No one has mastered the art of turning college winners into NBA lottery picks better than Calipari, and there has been little reason to question the method to his March Madness. Aside from a mess of a 2012-13 season, his Kentucky track record reads like a college coach's wish list -- Elite Eight to Final Four to national champion, and then an NIT hiccup to, arguably, the top class in history.
Now, here we are. On the heels of an NIT first-round loss to Robert Morris, the same Wildcats who were once billed as a team with designs on 40-0 are at a critical crossroads before the calendar flips to 2014.
The drumbeats of anxiety, if not dissatisfaction, are simmering underneath the surface.
And instead of a college basketball team, what we have here is something of a sociological experiment. We look at the Wildcats' body language more than the form on their shots, critique their ability to huddle more than their ability to box out. We look for the roll of an eye instead of a good pick-and-roll.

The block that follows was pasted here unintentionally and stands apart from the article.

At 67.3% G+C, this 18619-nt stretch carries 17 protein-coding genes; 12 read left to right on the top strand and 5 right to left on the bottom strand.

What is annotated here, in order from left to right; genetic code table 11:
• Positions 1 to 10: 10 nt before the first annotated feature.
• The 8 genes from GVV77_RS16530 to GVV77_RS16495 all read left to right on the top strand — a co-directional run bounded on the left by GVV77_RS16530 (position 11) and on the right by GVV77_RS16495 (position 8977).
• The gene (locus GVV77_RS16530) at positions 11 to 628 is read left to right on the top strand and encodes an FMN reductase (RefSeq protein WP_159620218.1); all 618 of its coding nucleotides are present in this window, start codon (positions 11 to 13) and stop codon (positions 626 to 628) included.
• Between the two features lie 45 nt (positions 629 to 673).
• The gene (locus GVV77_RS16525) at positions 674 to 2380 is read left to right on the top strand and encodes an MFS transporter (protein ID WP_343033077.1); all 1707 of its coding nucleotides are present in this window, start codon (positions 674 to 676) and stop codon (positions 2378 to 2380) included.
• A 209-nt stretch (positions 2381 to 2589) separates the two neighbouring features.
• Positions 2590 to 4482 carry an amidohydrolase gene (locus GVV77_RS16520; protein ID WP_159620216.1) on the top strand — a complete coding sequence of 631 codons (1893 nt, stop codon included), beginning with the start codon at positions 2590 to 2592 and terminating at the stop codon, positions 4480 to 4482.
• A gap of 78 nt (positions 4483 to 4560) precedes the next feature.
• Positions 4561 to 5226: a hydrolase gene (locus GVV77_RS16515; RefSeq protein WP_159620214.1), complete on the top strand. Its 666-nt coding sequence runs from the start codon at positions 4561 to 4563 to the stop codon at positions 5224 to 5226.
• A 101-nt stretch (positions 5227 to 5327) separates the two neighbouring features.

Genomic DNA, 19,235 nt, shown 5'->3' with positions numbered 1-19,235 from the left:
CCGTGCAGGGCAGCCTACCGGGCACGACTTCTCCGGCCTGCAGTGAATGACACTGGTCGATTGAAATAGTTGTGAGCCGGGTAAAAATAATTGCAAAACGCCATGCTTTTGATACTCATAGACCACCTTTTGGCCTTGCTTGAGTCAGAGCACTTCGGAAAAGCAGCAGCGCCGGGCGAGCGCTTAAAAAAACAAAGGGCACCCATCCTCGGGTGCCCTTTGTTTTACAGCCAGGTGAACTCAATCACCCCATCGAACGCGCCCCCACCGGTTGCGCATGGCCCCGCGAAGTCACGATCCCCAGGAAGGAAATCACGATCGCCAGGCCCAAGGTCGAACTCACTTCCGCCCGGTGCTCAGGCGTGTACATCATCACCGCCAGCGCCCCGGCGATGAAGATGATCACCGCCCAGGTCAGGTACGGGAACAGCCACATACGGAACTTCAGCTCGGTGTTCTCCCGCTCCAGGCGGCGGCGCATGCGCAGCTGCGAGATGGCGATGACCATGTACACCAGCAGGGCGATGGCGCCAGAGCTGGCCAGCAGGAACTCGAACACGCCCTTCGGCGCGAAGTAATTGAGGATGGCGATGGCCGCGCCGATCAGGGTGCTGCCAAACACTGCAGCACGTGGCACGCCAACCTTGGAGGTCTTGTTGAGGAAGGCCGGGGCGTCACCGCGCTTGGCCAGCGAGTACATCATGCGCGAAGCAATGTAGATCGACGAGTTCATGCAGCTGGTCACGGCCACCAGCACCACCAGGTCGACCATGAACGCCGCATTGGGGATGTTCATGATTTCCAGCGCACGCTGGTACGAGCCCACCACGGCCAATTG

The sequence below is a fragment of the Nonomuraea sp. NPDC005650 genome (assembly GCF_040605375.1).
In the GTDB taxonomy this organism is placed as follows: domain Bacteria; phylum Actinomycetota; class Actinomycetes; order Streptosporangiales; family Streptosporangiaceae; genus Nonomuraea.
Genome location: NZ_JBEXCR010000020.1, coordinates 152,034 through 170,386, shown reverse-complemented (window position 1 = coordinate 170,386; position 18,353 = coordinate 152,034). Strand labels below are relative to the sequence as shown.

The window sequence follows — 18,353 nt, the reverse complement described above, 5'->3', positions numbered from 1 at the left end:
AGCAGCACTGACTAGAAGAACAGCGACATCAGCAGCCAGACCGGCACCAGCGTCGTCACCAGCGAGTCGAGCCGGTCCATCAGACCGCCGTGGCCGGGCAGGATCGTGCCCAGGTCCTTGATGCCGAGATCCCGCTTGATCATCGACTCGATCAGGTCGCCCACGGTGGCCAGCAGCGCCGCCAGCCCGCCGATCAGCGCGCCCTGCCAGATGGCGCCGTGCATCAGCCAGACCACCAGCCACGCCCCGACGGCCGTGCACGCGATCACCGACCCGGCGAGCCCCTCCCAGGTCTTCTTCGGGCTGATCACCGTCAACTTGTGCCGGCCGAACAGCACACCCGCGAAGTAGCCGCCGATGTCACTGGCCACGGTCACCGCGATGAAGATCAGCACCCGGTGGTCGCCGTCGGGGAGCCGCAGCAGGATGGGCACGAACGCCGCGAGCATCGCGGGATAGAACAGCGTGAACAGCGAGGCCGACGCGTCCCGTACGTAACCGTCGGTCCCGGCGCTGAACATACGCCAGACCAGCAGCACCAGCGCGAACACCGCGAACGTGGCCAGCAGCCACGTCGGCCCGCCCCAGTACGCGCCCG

It's legitimate criticism, one that even Calipari has made. Certainly this team doesn't lack talent and ability, so something has to be out of sync.
But it's criticism that has its roots in UK 2012, the standard by which all freshmen teams will be compared, the ones wearing Kentucky uniforms most of all. That team looked like a team and played like a team from opening tip to "One Shining Moment." It was one wild buzzer-beater away from a perfect regular season, and later there was a loss to Vanderbilt in the SEC tournament final … otherwise, perfection.
Except as the seasons pass and the mixed results pour in, that team is being revealed for what it truly was: a basketball anomaly. The road to success, it turns out, is not so smooth or so simple.
At least not when the drivers are freshmen.